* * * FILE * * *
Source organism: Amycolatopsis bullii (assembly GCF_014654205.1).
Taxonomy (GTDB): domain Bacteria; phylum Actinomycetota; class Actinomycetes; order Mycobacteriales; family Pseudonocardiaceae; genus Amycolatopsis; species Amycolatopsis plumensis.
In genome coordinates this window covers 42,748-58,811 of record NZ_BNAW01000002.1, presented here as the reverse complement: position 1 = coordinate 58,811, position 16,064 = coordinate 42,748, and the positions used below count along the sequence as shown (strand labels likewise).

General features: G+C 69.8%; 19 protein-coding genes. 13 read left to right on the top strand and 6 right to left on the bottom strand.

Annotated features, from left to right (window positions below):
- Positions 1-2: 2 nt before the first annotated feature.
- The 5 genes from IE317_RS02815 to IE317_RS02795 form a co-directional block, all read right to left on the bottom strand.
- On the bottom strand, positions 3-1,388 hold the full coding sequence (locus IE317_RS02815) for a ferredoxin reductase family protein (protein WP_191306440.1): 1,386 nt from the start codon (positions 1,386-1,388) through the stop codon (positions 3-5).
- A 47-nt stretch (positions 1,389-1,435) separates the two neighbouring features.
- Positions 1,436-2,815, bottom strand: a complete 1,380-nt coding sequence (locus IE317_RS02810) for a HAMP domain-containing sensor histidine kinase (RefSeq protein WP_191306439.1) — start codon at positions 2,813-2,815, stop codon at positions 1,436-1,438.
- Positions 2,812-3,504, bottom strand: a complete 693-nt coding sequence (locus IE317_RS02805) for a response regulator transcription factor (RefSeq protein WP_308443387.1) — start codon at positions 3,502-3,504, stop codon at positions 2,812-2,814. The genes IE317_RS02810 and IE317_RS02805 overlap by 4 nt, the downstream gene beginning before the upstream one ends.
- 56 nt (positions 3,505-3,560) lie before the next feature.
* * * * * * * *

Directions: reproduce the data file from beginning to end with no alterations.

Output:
Source organism: Amycolatopsis bullii (assembly GCF_014654205.1).
Taxonomy (GTDB): domain Bacteria; phylum Actinomycetota; class Actinomycetes; order Mycobacteriales; family Pseudonocardiaceae; genus Amycolatopsis; species Amycolatopsis plumensis.
In genome coordinates this window covers 42,748-58,811 of record NZ_BNAW01000002.1, presented here as the reverse complement: position 1 = coordinate 58,811, position 16,064 = coordinate 42,748, and the positions used below count along the sequence as shown (strand labels likewise).

General features: G+C 69.8%; 19 protein-coding genes. 13 read left to right on the top strand and 6 right to left on the bottom strand.

Annotated features, from left to right (window positions below):
- Positions 1-2: 2 nt before the first annotated feature.
- The 5 genes from IE317_RS02815 to IE317_RS02795 form a co-directional block, all read right to left on the bottom strand.
- On the bottom strand, positions 3-1,388 hold the full coding sequence (locus IE317_RS02815) for a ferredoxin reductase family protein (protein WP_191306440.1): 1,386 nt from the start codon (positions 1,386-1,388) through the stop codon (positions 3-5).
- A 47-nt stretch (positions 1,389-1,435) separates the two neighbouring features.
- Positions 1,436-2,815, bottom strand: a complete 1,380-nt coding sequence (locus IE317_RS02810) for a HAMP domain-containing sensor histidine kinase (RefSeq protein WP_191306439.1) — start codon at positions 2,813-2,815, stop codon at positions 1,436-1,438.
- Positions 2,812-3,504, bottom strand: a complete 693-nt coding sequence (locus IE317_RS02805) for a response regulator transcription factor (RefSeq protein WP_308443387.1) — start codon at positions 3,502-3,504, stop codon at positions 2,812-2,814. The genes IE317_RS02810 and IE317_RS02805 overlap by 4 nt, the downstream gene beginning before the upstream one ends.
- 56 nt (positions 3,505-3,560) lie before the next feature.